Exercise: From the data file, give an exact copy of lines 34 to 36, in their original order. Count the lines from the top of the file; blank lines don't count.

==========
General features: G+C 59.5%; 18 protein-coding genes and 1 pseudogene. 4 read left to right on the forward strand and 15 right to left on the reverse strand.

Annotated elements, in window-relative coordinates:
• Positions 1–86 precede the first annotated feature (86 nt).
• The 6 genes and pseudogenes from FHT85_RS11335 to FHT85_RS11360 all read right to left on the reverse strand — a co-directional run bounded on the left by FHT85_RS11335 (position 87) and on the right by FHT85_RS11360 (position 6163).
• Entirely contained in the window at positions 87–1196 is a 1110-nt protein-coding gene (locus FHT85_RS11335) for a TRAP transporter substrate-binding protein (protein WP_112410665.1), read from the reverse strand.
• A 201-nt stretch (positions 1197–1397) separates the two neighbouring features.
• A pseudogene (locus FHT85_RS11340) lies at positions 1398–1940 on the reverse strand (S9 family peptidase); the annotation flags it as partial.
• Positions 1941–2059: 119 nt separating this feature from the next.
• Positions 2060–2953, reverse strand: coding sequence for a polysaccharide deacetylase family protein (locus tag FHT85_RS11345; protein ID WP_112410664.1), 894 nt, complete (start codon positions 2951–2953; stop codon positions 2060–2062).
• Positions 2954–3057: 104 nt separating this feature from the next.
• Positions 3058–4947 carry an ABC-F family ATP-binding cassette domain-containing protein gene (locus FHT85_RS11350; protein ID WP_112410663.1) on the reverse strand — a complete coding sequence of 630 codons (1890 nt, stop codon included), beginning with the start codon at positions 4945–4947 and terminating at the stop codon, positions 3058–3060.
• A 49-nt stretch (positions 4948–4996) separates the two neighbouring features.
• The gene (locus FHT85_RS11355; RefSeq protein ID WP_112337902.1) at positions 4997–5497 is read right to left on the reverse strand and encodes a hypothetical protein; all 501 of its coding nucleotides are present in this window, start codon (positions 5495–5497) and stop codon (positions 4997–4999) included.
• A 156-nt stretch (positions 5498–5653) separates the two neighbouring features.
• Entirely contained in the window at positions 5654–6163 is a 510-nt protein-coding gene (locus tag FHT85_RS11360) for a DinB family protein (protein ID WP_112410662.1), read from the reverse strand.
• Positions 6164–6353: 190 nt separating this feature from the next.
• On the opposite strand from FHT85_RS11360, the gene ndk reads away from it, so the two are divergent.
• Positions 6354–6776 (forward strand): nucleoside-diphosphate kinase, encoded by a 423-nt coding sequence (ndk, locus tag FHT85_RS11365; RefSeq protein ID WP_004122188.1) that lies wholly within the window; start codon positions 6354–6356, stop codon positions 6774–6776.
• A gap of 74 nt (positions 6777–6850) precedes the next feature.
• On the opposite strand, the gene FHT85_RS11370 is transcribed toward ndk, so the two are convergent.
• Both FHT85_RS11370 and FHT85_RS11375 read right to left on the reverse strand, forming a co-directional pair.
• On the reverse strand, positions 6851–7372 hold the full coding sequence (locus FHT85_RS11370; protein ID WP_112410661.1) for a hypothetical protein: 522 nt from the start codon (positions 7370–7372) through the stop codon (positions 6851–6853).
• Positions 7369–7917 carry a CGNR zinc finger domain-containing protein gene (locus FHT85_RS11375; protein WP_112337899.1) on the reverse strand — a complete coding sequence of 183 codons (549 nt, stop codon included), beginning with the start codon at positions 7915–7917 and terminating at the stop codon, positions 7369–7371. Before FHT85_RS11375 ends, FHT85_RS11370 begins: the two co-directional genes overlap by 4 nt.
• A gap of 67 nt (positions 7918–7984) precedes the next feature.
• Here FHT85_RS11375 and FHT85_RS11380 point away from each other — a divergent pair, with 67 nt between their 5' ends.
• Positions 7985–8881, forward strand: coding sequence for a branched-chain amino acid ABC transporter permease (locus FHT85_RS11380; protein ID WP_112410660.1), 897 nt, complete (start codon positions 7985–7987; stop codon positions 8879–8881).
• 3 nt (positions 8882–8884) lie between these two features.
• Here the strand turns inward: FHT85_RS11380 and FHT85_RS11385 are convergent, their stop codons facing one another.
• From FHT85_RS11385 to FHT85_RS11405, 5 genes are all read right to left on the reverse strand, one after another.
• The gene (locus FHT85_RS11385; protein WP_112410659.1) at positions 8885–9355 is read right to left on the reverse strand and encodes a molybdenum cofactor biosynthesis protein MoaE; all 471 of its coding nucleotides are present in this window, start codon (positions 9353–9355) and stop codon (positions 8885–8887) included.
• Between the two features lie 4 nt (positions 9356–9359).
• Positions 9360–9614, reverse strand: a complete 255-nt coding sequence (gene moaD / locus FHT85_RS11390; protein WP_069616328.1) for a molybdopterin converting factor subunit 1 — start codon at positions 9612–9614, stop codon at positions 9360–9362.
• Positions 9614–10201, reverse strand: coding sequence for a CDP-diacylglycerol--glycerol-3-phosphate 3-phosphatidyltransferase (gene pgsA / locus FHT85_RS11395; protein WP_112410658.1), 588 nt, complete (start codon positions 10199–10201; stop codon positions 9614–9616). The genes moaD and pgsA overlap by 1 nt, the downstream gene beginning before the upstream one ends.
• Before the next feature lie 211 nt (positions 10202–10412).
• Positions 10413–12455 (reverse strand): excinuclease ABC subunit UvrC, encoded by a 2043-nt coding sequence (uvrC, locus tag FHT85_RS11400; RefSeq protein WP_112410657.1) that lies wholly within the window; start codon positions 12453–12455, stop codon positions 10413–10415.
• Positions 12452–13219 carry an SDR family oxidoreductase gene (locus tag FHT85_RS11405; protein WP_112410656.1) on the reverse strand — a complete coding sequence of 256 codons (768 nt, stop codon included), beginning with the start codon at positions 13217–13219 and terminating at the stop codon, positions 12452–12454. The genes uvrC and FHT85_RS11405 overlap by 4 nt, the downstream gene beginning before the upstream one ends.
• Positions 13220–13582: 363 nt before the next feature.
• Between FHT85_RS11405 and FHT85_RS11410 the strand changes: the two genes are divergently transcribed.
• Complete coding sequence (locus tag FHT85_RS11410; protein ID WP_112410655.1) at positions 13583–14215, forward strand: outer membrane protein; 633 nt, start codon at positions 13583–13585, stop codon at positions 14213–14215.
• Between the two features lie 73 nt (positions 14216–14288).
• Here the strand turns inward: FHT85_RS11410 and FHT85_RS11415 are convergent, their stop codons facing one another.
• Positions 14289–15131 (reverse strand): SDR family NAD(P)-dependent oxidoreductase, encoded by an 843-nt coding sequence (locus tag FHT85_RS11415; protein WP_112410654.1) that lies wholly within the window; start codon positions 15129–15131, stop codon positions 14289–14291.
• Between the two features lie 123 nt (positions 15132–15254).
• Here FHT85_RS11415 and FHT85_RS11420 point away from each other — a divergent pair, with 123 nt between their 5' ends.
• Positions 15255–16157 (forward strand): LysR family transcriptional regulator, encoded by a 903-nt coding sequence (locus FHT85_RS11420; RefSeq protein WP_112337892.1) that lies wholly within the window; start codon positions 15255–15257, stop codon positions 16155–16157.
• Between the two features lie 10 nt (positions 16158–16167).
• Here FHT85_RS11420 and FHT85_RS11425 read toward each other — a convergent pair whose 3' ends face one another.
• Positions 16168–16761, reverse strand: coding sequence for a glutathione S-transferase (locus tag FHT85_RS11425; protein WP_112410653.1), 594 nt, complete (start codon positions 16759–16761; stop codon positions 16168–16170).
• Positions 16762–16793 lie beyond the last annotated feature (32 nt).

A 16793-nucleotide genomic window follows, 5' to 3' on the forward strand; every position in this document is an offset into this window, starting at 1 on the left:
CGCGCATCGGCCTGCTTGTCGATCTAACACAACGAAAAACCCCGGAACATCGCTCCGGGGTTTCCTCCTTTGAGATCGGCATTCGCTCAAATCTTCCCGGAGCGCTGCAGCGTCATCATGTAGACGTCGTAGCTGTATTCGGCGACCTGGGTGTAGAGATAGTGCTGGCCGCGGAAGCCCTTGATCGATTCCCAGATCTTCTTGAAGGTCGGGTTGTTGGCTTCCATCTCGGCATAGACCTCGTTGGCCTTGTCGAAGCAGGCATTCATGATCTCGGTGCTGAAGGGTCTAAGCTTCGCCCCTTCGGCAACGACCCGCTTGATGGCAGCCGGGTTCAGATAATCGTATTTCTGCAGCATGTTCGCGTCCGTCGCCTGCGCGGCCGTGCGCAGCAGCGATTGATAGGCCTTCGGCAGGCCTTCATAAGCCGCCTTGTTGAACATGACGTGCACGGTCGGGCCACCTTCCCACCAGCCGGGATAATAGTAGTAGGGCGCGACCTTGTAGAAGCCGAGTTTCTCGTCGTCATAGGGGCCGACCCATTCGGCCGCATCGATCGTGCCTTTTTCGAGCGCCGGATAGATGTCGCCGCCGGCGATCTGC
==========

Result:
• Before the next feature lie 211 nt (positions 10202–10412).
• Positions 10413–12455 (reverse strand): excinuclease ABC subunit UvrC, encoded by a 2043-nt coding sequence (uvrC, locus tag FHT85_RS11400; RefSeq protein WP_112410657.1) that lies wholly within the window; start codon positions 12453–12455, stop codon positions 10413–10415.
• Positions 12452–13219 carry an SDR family oxidoreductase gene (locus tag FHT85_RS11405; protein WP_112410656.1) on the reverse strand — a complete coding sequence of 256 codons (768 nt, stop codon included), beginning with the start codon at positions 13217–13219 and terminating at the stop codon, positions 12452–12454. The genes uvrC and FHT85_RS11405 overlap by 4 nt, the downstream gene beginning before the upstream one ends.